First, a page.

This bill will not save one tree from being cut down. This bill is not a zoning regulation, and therefore will not keep houses from being built in the forest. This bill is akin to raising taxes and is essentially a huge enlargement of the scope of government and regulation.

      Want to grow some kalo on your house lot? If you remove the grass from a15,000 square foot parcel ,(2/3 of one acre), without permits and engineers,  you can be fined $1000 a day and one year in jail, for each day of infraction.   This is all  for daring to grow food without the okay of the government.

Is this what you want? Like many bills, it has lost all of the original purpose that initiated its conception.

      It does not change  what is graded, it just taxes you and takes away your personal freedom.  This bill actually keeps us from taking care of the land. A huge disincentive to plant trees, farm, and build. Lets all just do nothing and sign up for welfare. Any politician who supports this has either not read it,  or wants to control us all. How much will they have to grow government to enforce this? This bill is NOT environmental. It is an affront to sustainability and self sufficiency.

Please read this proposal if you think these words are an  exaggeration of the facts. I actually left out many horrific details because I do not want to rant too much. I urge anyone with any concern about their personal liberty and any concern about their environment to sign our petition.

The petition is a request to study the effects this legislation would have on farming and small house construction.  Read the facts, write your council people, and insist that stopping gross large development negligence should not mean an end to sustainability, affordable housing  and personal property rights. That is not a solution, but a worse alternative.

Waimea Public Service Announcement: Dinner To Benefit Merriman’s Scholarship Fund


Kamuela, Hawaii–A 100% Island-Grown Dinner and celebration will be held Fri., Dec. 12, as a benefit to the Merriman’s Culinary Scholarship Fund, a non-profit program that annually offers scholarships to Big Island students pursuing careers in the culinary arts.

The event, at Merriman’s Waimea, will celebrate the 20th Anniversary of Hawaii Regional Cuisine and the opening of Merriman’s Waimea 20 years ago, on Dec. 21, 1988.  The Waimea restaurant is now widely recognized as the flagship home of Hawaii Regional Cuisine, the island-based culinary movement that has garnered worldwide acclaim.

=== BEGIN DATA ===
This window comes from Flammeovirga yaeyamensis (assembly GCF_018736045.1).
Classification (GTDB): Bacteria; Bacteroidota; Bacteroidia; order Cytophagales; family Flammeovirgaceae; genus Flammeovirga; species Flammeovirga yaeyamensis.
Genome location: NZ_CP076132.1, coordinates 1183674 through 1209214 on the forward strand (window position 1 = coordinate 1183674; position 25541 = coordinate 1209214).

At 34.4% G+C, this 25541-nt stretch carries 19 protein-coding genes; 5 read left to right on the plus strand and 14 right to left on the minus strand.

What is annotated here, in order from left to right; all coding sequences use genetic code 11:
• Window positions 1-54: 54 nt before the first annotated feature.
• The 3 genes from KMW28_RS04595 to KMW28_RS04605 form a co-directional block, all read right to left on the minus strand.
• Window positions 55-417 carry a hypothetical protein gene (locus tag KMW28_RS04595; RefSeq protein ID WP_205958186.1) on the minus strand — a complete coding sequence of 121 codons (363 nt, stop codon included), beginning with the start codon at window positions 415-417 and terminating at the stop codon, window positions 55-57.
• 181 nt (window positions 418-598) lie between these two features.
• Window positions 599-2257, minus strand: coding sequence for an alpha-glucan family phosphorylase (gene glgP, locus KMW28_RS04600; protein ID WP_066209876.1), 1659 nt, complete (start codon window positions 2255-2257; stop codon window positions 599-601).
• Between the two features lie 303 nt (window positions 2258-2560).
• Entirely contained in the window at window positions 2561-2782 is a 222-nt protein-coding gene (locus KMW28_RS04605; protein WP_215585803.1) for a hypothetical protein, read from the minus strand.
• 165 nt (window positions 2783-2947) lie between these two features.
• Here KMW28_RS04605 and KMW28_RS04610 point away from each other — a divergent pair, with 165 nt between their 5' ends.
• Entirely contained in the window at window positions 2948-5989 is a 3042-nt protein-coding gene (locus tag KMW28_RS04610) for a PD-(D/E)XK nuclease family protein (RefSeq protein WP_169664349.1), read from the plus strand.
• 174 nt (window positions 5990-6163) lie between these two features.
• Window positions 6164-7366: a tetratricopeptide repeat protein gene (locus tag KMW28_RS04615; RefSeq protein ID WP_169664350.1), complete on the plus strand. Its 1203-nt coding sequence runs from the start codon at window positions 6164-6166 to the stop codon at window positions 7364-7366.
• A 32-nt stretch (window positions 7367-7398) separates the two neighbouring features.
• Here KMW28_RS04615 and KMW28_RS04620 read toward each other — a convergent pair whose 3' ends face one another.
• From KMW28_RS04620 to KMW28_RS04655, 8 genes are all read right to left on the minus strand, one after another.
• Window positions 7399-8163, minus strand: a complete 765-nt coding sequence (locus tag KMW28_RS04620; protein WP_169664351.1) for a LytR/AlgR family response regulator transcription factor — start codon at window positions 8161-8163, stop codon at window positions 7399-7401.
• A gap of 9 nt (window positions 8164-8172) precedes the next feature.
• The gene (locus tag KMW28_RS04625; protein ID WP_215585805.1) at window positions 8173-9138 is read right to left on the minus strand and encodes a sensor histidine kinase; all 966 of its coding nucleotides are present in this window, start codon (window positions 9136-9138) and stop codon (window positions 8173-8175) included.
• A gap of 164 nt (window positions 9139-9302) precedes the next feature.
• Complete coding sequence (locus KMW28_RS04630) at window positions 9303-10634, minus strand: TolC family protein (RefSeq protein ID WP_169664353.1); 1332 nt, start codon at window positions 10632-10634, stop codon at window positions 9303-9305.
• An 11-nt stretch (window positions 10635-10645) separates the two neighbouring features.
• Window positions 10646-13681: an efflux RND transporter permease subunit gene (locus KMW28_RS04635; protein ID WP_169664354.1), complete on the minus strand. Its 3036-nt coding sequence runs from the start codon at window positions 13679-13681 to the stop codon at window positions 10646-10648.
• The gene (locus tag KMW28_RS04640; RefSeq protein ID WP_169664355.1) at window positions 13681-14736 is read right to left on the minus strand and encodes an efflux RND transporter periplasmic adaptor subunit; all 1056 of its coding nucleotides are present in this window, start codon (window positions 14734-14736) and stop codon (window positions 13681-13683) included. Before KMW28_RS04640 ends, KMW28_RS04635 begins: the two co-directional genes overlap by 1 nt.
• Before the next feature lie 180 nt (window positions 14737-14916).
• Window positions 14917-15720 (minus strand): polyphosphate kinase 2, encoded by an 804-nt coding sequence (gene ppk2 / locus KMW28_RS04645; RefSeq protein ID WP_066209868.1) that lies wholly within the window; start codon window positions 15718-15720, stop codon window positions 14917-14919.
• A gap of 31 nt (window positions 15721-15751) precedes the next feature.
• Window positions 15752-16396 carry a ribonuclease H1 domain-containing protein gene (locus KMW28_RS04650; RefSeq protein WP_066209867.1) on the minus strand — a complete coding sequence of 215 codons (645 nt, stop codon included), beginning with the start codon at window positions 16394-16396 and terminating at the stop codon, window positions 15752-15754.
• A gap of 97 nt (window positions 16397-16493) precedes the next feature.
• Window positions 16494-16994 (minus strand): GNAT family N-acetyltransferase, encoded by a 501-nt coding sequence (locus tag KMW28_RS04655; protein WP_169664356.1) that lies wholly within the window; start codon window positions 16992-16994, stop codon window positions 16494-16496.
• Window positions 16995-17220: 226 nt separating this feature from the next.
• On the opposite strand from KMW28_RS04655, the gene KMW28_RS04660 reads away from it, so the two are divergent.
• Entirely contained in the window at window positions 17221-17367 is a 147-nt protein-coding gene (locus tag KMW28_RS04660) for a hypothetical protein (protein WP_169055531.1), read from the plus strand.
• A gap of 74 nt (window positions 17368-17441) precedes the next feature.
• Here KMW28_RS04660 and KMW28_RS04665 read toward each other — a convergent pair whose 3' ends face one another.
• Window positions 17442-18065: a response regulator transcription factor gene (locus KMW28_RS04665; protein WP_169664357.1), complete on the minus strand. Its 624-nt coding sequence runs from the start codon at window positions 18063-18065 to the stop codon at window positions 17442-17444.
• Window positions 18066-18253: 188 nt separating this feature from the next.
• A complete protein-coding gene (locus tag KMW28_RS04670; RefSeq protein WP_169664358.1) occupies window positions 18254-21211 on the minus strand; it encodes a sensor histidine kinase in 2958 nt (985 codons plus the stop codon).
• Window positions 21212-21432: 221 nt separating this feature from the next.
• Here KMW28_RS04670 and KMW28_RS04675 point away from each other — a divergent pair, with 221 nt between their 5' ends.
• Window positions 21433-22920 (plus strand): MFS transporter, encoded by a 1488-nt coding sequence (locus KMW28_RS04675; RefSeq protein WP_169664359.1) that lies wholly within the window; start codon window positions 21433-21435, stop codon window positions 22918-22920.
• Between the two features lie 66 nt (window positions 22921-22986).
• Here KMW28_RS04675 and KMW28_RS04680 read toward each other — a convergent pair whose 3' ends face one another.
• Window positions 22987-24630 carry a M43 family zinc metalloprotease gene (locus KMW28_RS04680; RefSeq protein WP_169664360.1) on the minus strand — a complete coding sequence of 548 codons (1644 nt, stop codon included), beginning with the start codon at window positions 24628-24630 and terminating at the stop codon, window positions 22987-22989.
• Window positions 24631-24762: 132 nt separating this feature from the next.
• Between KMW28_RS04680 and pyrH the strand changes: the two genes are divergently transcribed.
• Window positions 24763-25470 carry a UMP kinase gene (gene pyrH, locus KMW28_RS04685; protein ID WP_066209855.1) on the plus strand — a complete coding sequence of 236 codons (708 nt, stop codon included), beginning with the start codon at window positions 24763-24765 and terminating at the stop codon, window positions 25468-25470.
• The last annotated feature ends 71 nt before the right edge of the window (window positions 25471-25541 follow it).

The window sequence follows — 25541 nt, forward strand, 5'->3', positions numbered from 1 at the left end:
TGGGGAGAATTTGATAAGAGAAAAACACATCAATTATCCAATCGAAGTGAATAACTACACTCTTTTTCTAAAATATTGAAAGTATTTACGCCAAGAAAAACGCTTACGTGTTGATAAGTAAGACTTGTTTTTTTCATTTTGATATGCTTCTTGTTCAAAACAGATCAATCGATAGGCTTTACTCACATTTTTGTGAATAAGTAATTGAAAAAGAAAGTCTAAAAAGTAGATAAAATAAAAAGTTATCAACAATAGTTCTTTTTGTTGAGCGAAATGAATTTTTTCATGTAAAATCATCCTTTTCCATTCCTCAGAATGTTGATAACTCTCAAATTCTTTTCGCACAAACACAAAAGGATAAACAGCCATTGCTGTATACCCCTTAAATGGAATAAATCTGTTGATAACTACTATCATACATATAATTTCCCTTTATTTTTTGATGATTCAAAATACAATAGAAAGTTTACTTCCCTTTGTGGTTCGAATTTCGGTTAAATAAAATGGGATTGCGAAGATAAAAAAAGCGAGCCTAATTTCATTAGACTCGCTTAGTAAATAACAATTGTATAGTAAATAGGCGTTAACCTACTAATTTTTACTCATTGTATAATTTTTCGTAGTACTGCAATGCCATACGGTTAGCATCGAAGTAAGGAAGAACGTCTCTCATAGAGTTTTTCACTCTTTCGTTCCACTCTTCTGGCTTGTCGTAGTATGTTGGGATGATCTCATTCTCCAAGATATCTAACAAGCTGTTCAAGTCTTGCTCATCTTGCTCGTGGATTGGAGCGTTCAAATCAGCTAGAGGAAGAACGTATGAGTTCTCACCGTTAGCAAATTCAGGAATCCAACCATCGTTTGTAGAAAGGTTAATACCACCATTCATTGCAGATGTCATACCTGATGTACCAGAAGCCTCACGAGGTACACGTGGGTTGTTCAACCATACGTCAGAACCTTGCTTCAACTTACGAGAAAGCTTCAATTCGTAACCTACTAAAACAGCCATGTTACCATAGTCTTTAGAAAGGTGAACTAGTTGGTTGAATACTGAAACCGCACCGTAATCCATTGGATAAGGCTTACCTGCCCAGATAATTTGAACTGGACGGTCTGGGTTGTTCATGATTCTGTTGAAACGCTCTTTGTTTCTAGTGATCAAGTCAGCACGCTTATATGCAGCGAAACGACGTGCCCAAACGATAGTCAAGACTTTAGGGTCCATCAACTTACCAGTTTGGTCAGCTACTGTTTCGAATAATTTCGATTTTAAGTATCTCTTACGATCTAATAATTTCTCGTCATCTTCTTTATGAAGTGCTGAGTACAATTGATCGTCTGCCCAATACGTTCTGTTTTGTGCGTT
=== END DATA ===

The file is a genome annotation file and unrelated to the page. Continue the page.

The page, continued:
Chef and restaurateur Peter Merriman worked closely with local farmers, ranchers and fishermen to create Hawaii Regional Cuisine, which showcases fresh and local produce, meats and fish.  Needing a home base for this growing endeavor, Merriman opened the Waimea restaurant and since that time, Merriman’s Waimea has consistently earned top honors for its outstanding menu and service, including the Hale ‘Aina Award as Best Big Island Restaurant by Honolulu magazine for 13 consecutive years; Award of Excellence, Wine Spectator, for five consecutive years; and the Ilima Award for Best Hawaii Island Restaurant by the Honolulu Advertiser for 11 consecutive years.

Merriman’s 100% Island-Grown Dinner will feature a varied menu that showcases local farmers and ranches, including Kahua Ranch, Honopua Farms and Loeffler Farms.  The menu will be created using all Hawaii-grown vegetables, meats and cooking products–from the macadamia oil and salts used during the cooking process to freshly picked produce and hormone-free range-raised beef and lamb.

Specifically, Merriman and Executive Chef Neil Murphy have co-created a menu that features:

  • Sweet Corn Flan, Chowder and Crepe;
  • Fresh Waimea Tomatoes, Fried Green, Peeled and Stuffed;
  • Wok-seared Ahi, Mahi Mahi Ponzu and Kona Kampachi with Abalone;
  • Kahua Ranch Filet Mignon with Cheek and Marrow, served with Garlic Spinach, Swiss Chard with Lemon, Smoked Eggplant and Braised Escarol with Mushrooms; and
  • Kahua Ranch Braised Lamb and Roast Leg.

Two special wines by the glass will accompany the menu, Grgich Hills Fume Blanc and Porter Bass Zinfandel, both produced from biodynamically farmed, organically grown grapes.  Each wine will be offered at a discount by either the glass or bottle.

***Commentary***New Legislative Aide Seeks to Get Puna Councilwoman to the People’s Inaugural Ball

Roxanne “RJ” Hampton, who replaced me as the legislative aide for Puna Councilwoman Emily Naeole, is seeking my help to get Emily to the People’s Inaugural Ball.  

Earl Stafford, a religious businessman from Virginia is hosting a million-dollar People’s Inaugural Ball, where 1,000 homeless, battered, disabled, and terminally ill people will spend three days at a luxury hotel close to the White House to commemorate Barack Obama’s inauguration.

RJ sent me this email this morning:

“Aloha Tiffany,